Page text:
Visual Tools has a graphical interface where you develop Azure Data Factory V2 pipelines. Here I would like to say a little bit about the most important elements which we can find there (you’ll find a diagram below).
- List of all pipelines and datasets defined within the current Azure Data Factory instance.
- “+” button – create and define a new pipeline or dataset.
- Connections – create and define a new linked service or integration runtime (including SSIS integration runtime).
- Publish All – deployment of all elements (i.e. pipelines, datasets, triggers, linked services etc.) to ADF. When your pipeline development is done, then just click Publish All.
- Discard All – cancels all changes which were not published.
- ARM Template – download ARM Templates which contain all definitions of pipelines, datasets etc. This might be useful if you want to deploy the solution in another environment. You can find more details on how to deploy resources from the ARM template here.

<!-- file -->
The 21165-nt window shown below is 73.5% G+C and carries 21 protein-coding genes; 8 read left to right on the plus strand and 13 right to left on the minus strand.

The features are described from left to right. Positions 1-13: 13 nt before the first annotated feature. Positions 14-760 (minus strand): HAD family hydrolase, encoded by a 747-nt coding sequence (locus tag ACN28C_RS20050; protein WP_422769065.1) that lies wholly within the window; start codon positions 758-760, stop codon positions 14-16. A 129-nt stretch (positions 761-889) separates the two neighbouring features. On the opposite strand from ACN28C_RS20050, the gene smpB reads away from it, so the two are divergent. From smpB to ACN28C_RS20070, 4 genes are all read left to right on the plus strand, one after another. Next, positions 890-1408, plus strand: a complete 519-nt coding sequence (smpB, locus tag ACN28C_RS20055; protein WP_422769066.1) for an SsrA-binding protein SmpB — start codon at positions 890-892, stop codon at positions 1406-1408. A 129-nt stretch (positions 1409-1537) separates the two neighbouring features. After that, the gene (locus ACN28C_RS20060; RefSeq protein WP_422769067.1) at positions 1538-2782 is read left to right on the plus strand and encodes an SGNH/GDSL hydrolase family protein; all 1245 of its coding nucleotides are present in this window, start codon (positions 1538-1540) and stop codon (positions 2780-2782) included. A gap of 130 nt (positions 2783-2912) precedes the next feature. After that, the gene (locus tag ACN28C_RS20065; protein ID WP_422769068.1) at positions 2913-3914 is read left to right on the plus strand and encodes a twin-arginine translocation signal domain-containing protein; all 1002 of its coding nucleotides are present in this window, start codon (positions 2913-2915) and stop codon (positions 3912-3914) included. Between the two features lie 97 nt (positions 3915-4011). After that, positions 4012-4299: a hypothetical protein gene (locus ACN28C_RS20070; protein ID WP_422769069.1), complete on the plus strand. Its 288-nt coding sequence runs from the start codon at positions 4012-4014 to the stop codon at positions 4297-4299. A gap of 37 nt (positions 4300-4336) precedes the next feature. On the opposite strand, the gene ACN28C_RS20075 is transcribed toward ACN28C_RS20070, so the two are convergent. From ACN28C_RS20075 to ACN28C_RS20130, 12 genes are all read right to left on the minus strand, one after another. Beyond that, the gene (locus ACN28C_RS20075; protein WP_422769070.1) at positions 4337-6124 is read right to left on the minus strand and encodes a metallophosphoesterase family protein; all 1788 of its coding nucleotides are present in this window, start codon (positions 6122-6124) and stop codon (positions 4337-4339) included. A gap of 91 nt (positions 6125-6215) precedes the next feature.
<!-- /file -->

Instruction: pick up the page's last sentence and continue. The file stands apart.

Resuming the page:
- List of all activities split across several groups. We have several new activities under General (Execute Pipeline, Get Metadata, Lookup, Web) and Iteration & Conditions (ForEach, If Condition, Until, Wait).
- Designer canvas – this is the place where you create your pipeline workflow. Just simply drag and drop the required activities and connect them. In today’s example, we have a simple pipeline with two activities. First, it performs a copy activity and in case of success, the stored procedure is invoked on the database.
- Properties panel – here you can find all properties related to the selected activity (in our case copy activity). This panel displays a different set of attributes depending on the selected activity. If none of them are selected then Visual Tools will display the properties of the current pipeline. As you can see, you do not have to fill in JSON files to define an activity or dataset. You can set all the required properties just by entering the appropriate value in particular controls.